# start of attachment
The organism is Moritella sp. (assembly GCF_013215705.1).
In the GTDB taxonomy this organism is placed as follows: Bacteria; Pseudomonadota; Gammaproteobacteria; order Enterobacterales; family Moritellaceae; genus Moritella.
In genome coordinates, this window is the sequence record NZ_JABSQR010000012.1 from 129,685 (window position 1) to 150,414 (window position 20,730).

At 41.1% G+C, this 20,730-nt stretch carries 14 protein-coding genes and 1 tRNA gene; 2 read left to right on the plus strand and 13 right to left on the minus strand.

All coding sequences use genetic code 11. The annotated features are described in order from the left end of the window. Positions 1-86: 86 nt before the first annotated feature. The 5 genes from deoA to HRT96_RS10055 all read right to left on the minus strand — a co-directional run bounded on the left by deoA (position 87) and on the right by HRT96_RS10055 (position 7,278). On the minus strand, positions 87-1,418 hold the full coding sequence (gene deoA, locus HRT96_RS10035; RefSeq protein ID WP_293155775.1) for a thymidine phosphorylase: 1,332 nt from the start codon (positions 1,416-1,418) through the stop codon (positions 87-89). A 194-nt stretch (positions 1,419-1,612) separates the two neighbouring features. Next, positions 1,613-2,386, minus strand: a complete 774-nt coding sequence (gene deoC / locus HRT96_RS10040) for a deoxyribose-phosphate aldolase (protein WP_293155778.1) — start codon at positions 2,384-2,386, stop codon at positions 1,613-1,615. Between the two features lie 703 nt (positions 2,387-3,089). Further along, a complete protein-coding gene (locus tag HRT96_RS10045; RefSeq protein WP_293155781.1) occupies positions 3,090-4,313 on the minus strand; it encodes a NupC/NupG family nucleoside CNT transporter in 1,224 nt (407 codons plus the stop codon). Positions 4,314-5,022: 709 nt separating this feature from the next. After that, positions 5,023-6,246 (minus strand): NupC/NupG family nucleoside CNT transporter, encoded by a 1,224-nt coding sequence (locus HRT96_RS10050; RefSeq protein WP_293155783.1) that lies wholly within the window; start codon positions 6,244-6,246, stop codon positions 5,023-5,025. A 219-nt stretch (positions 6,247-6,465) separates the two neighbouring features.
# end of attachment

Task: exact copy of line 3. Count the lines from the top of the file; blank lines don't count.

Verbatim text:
In genome coordinates, this window is the sequence record NZ_JABSQR010000012.1 from 129,685 (window position 1) to 150,414 (window position 20,730).